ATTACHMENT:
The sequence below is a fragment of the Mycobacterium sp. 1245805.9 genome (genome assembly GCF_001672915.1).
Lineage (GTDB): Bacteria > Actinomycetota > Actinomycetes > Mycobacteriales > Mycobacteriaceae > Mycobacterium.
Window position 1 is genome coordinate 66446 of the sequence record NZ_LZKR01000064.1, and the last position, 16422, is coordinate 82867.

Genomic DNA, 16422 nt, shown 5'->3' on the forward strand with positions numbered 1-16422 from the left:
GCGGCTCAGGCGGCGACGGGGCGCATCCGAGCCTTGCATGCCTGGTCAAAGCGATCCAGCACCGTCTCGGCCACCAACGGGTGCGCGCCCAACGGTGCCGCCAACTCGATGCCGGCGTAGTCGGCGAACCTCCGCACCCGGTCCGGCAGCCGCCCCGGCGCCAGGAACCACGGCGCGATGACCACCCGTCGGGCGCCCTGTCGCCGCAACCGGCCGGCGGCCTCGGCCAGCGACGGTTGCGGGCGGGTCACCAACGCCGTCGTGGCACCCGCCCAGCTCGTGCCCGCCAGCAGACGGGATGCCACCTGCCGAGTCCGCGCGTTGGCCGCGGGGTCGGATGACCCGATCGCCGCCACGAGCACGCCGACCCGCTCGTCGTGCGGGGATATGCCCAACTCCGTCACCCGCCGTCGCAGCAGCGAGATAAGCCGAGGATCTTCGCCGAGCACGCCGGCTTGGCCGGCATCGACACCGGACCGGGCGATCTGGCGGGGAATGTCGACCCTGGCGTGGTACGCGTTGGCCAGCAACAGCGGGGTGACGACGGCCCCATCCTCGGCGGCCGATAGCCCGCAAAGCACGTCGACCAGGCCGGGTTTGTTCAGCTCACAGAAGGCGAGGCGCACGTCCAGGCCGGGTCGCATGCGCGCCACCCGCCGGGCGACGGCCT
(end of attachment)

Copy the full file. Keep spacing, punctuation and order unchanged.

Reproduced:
The sequence below is a fragment of the Mycobacterium sp. 1245805.9 genome (genome assembly GCF_001672915.1).
Lineage (GTDB): Bacteria > Actinomycetota > Actinomycetes > Mycobacteriales > Mycobacteriaceae > Mycobacterium.
Window position 1 is genome coordinate 66446 of the sequence record NZ_LZKR01000064.1, and the last position, 16422, is coordinate 82867.

Genomic DNA, 16422 nt, shown 5'->3' on the forward strand with positions numbered 1-16422 from the left:
GCGGCTCAGGCGGCGACGGGGCGCATCCGAGCCTTGCATGCCTGGTCAAAGCGATCCAGCACCGTCTCGGCCACCAACGGGTGCGCGCCCAACGGTGCCGCCAACTCGATGCCGGCGTAGTCGGCGAACCTCCGCACCCGGTCCGGCAGCCGCCCCGGCGCCAGGAACCACGGCGCGATGACCACCCGTCGGGCGCCCTGTCGCCGCAACCGGCCGGCGGCCTCGGCCAGCGACGGTTGCGGGCGGGTCACCAACGCCGTCGTGGCACCCGCCCAGCTCGTGCCCGCCAGCAGACGGGATGCCACCTGCCGAGTCCGCGCGTTGGCCGCGGGGTCGGATGACCCGATCGCCGCCACGAGCACGCCGACCCGCTCGTCGTGCGGGGATATGCCCAACTCCGTCACCCGCCGTCGCAGCAGCGAGATAAGCCGAGGATCTTCGCCGAGCACGCCGGCTTGGCCGGCATCGACACCGGACCGGGCGATCTGGCGGGGAATGTCGACCCTGGCGTGGTACGCGTTGGCCAGCAACAGCGGGGTGACGACGGCCCCATCCTCGGCGGCCGATAGCCCGCAAAGCACGTCGACCAGGCCGGGTTTGTTCAGCTCACAGAAGGCGAGGCGCACGTCCAGGCCGGGTCGCATGCGCGCCACCCGCCGGGCGACGGCCT